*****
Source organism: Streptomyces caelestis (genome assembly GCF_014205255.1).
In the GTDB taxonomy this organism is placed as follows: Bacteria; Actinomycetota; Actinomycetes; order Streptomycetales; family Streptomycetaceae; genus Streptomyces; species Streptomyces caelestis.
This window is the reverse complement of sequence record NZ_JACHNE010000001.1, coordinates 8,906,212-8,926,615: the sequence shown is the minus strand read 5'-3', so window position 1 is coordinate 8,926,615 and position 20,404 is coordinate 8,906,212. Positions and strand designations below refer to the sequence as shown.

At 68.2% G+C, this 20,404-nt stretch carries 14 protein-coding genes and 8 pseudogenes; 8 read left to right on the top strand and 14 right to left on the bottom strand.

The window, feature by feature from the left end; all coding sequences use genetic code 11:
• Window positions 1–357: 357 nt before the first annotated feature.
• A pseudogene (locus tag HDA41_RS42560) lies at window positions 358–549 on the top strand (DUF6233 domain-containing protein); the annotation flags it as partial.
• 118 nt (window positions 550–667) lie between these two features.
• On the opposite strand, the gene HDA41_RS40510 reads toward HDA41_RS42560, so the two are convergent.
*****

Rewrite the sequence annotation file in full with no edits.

Source organism: Streptomyces caelestis (genome assembly GCF_014205255.1).
In the GTDB taxonomy this organism is placed as follows: Bacteria; Actinomycetota; Actinomycetes; order Streptomycetales; family Streptomycetaceae; genus Streptomyces; species Streptomyces caelestis.
This window is the reverse complement of sequence record NZ_JACHNE010000001.1, coordinates 8,906,212-8,926,615: the sequence shown is the minus strand read 5'-3', so window position 1 is coordinate 8,926,615 and position 20,404 is coordinate 8,906,212. Positions and strand designations below refer to the sequence as shown.

At 68.2% G+C, this 20,404-nt stretch carries 14 protein-coding genes and 8 pseudogenes; 8 read left to right on the top strand and 14 right to left on the bottom strand.

The window, feature by feature from the left end; all coding sequences use genetic code 11:
• Window positions 1–357: 357 nt before the first annotated feature.
• A pseudogene (locus tag HDA41_RS42560) lies at window positions 358–549 on the top strand (DUF6233 domain-containing protein); the annotation flags it as partial.
• 118 nt (window positions 550–667) lie between these two features.
• On the opposite strand, the gene HDA41_RS40510 reads toward HDA41_RS42560, so the two are convergent.